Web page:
April 11-24, 2003
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Nurse ready for deployment

Rainey 37th rector
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Board has roots in Jefferson’s vision
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Pavilion III Garden gets facelift

Pavilion III Garden gets facelift

Here, a student works on a project for her art class.
Photo by Peggy Harrison
Here, a student works on a project for her art class.

By Elizabeth Kiem

Last year, the West Pavilion Gardens celebrated 50 years of life in the public eye. This year, they will receive some much-needed maintenance after a half-century under the public’s foot.

“The gardens have been much used and loved. Fifty-one years of wear and tear needs to be repaired,” said U.Va. landscape architect Mary Hughes.

The garden behind Pavilion III will be off-limits while crews work to restore it to its 1952 state, when it was first opened to visitors.

The half-century-old landscaping, designed by the late Alden Hopkins and funded by the Garden Club of Virginia, was intended to reflect the horticultural preferences and availabilities of Jefferson’s time.

Will Rieley, a former U.Va. architecture professor and member of the Arboretum Committee, is the contracted landscape architect of the Garden Club. While he is relying almost exclusively on Hopkins’ original designs to restore the gardens, he stresses that the vision is ultimately Jefferson’s.

“Hopkins is quite clear in saying they were ‘garden interpretations’ of the time,” Rieley said of the Hopkins blueprints. “It’s a wonderfully honest and clear overview of his intentions. We’re going to be as faithful as we practically can be.”

Photo by Chris Myers
Pavilion III garden, above, will be closed for the next few months to undergo much-needed maintenance after a half-century of foot traffic. U.Va.’s nine other pavilion gardens, such as the one at left in the east gardens, will be open for recreation and study.

The small trees planted by Hopkins a half century ago have grown, creating root structures and shaded areas that must be worked with. Other plants and shrubs currently found in the garden are interlopers that have found hospitality in the peculiar microclimate of the serpentine walls. These vegetative newcomers will be removed.

“Wherever we can, we are trying to be faithful to the letter, and where we can’t be, faithful to the spirit,” said Rieley.

In Pavilion III, spiritual fidelity includes new drain inlets, entrance ramps for the handicapped and repaired brick walks. An arch in the western wall will be removed, and the original shrubs will be replanted. The overseers say these seemingly humble improvements will prove larger than the sum of their parts.

“It will be quite a dramatically different-looking garden when we get finished,” promised Hughes.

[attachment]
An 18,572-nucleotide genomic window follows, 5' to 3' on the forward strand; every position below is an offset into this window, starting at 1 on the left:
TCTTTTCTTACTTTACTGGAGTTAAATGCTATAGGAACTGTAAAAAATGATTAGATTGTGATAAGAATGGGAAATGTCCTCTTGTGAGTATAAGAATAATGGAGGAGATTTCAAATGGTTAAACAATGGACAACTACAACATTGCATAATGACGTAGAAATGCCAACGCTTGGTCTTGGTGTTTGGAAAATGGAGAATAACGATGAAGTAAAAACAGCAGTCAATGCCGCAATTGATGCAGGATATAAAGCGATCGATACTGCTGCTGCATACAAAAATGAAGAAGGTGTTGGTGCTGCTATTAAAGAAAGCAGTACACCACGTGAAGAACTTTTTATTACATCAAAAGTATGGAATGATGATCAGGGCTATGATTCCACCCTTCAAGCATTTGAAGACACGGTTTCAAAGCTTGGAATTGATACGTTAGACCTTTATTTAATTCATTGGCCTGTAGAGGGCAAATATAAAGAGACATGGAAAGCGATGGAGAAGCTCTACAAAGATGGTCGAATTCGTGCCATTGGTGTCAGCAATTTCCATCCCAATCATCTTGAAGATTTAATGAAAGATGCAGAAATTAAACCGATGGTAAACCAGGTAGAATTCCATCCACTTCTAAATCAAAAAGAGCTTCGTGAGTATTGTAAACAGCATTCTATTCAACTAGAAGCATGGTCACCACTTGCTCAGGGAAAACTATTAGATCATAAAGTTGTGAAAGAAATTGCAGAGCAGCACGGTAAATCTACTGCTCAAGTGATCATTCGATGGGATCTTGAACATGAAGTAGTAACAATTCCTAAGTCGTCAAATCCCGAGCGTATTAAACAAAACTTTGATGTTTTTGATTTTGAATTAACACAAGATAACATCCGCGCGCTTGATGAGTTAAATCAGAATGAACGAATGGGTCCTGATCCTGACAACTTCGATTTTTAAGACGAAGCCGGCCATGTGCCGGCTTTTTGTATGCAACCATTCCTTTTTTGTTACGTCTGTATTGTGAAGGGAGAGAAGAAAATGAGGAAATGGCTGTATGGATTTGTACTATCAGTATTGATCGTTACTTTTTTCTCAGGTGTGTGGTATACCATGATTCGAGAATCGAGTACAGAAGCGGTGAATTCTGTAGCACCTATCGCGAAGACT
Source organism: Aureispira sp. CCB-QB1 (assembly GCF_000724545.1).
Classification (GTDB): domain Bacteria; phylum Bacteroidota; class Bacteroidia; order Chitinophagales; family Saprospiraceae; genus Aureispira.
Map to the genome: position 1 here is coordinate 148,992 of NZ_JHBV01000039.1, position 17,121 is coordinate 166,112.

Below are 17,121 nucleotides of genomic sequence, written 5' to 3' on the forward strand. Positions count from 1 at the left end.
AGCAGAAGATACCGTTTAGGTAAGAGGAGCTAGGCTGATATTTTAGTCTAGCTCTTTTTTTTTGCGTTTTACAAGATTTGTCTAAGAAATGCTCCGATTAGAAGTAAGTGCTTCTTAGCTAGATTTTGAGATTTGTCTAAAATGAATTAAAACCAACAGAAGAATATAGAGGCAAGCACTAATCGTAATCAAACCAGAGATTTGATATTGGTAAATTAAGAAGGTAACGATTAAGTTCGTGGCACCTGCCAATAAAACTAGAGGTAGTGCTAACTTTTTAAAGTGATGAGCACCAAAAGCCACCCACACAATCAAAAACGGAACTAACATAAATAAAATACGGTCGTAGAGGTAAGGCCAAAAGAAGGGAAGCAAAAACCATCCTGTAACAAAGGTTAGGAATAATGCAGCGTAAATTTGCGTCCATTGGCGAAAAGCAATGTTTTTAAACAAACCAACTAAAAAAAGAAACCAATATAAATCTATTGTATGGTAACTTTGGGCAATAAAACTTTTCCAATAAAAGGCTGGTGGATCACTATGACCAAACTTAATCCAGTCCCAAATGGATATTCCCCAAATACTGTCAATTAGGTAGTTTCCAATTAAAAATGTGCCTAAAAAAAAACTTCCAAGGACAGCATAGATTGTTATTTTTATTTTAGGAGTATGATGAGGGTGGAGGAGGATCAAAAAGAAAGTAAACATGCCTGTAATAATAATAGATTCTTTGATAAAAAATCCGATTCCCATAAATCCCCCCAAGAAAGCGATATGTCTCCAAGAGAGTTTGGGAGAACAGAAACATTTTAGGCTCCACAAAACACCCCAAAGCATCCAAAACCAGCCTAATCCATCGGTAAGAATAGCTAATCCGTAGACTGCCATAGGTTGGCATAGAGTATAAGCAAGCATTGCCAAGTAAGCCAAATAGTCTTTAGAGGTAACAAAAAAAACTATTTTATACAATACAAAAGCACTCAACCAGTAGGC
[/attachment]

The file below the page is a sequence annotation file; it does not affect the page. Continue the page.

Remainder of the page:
April 22 U.Va. Celebrates Historic Garden Week

Visitors will step through the gates of more than 250 of Virginia’s gardens, homes and historic landmarks during historic garden week April 19-27.

Visitors will step through U.Va.’s gates and pavilions Tuesday, April 22 — the day it participates in this event.

Entering its 70th season, Historic Garden Week is the oldest and largest statewide house and garden tour event in the nation. Tours benefit the restoration of important historic grounds throughout the state.

Schedule of garden week tours:

http://www.vagardenweek.org/schedule.htm

Hughes said the restoration, a $150,000 endeavor to be funded with donations from the Jefferson Circle and donated labor from the Garden Club, is meant as a showcase for the more ambitious project of restoring all the Pavilion Gardens. She hopes that when work behind the Harmon residence is completed, the refurbished Jeffersonian botanical garden will help sell donors on the idea of a full-fledged endowment for the Pavilion Gardens.

“Over the years, the gardens have suffered from a waxing and waning of the University budget,” said Hughes. “We can’t afford, as they move into their second half-century and beyond, to have them suffer from that lack of attention. A garden just doesn’t recover from that.”

Hughes said a $5 million endowment would protect the gardens by providing permanent staffing and maintenance. A well-trained staff, she added, would allow the University to provide educational programs for the community, much as Monticello offers.

“We try to look at it a little bit more holistically than just garden restoration,” said Naomi Allison, who heads up the garden endowment project in the Office of Development. “We’re looking at it more in the long-term.”

Currently, U.Va. has secured about $1.5 million in funds.

“Once that endowment is in place, there will always be an income stream to take care of those issues,” said Allison, referring to the constant need to replace plantings, benches and gates. “It’s so the gardens can be taken care of in perpetuity.”

Rieley estimates that the repair work on the walls and gradings will take a few months, after which landscapers will begin the new plantings.

If all goes as planned, by fall the Pavilion III garden will be as good as … new.


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